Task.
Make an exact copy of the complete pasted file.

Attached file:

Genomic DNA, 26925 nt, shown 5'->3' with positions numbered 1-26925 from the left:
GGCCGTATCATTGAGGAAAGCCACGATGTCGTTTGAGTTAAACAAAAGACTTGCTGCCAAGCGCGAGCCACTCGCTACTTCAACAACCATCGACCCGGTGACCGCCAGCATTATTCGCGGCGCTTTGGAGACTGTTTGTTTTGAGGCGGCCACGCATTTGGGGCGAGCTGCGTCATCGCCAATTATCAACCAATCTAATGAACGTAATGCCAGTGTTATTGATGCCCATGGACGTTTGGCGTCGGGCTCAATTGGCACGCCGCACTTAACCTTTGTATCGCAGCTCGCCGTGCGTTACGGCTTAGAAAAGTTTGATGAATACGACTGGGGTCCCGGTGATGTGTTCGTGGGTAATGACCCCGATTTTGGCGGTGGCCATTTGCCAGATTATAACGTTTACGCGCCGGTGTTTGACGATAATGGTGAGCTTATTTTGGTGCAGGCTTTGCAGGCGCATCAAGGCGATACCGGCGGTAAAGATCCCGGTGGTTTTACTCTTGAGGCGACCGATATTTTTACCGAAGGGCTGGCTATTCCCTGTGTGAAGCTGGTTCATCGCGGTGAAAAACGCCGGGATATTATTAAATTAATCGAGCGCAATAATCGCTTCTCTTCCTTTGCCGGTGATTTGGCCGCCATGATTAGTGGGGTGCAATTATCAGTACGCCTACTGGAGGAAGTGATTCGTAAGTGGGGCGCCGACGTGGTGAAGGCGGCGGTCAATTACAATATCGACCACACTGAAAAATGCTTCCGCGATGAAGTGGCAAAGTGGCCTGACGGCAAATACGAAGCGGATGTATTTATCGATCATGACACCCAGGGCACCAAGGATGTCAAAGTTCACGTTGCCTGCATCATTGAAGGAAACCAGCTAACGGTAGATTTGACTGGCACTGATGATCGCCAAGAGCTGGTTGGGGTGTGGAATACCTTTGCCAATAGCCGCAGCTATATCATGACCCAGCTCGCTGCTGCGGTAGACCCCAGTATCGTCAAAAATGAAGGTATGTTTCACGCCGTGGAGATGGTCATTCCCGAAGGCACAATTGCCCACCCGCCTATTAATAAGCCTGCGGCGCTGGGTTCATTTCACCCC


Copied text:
Genomic DNA, 26925 nt, shown 5'->3' with positions numbered 1-26925 from the left:
GGCCGTATCATTGAGGAAAGCCACGATGTCGTTTGAGTTAAACAAAAGACTTGCTGCCAAGCGCGAGCCACTCGCTACTTCAACAACCATCGACCCGGTGACCGCCAGCATTATTCGCGGCGCTTTGGAGACTGTTTGTTTTGAGGCGGCCACGCATTTGGGGCGAGCTGCGTCATCGCCAATTATCAACCAATCTAATGAACGTAATGCCAGTGTTATTGATGCCCATGGACGTTTGGCGTCGGGCTCAATTGGCACGCCGCACTTAACCTTTGTATCGCAGCTCGCCGTGCGTTACGGCTTAGAAAAGTTTGATGAATACGACTGGGGTCCCGGTGATGTGTTCGTGGGTAATGACCCCGATTTTGGCGGTGGCCATTTGCCAGATTATAACGTTTACGCGCCGGTGTTTGACGATAATGGTGAGCTTATTTTGGTGCAGGCTTTGCAGGCGCATCAAGGCGATACCGGCGGTAAAGATCCCGGTGGTTTTACTCTTGAGGCGACCGATATTTTTACCGAAGGGCTGGCTATTCCCTGTGTGAAGCTGGTTCATCGCGGTGAAAAACGCCGGGATATTATTAAATTAATCGAGCGCAATAATCGCTTCTCTTCCTTTGCCGGTGATTTGGCCGCCATGATTAGTGGGGTGCAATTATCAGTACGCCTACTGGAGGAAGTGATTCGTAAGTGGGGCGCCGACGTGGTGAAGGCGGCGGTCAATTACAATATCGACCACACTGAAAAATGCTTCCGCGATGAAGTGGCAAAGTGGCCTGACGGCAAATACGAAGCGGATGTATTTATCGATCATGACACCCAGGGCACCAAGGATGTCAAAGTTCACGTTGCCTGCATCATTGAAGGAAACCAGCTAACGGTAGATTTGACTGGCACTGATGATCGCCAAGAGCTGGTTGGGGTGTGGAATACCTTTGCCAATAGCCGCAGCTATATCATGACCCAGCTCGCTGCTGCGGTAGACCCCAGTATCGTCAAAAATGAAGGTATGTTTCACGCCGTGGAGATGGTCATTCCCGAAGGCACAATTGCCCACCCGCCTATTAATAAGCCTGCGGCGCTGGGTTCATTTCACCCC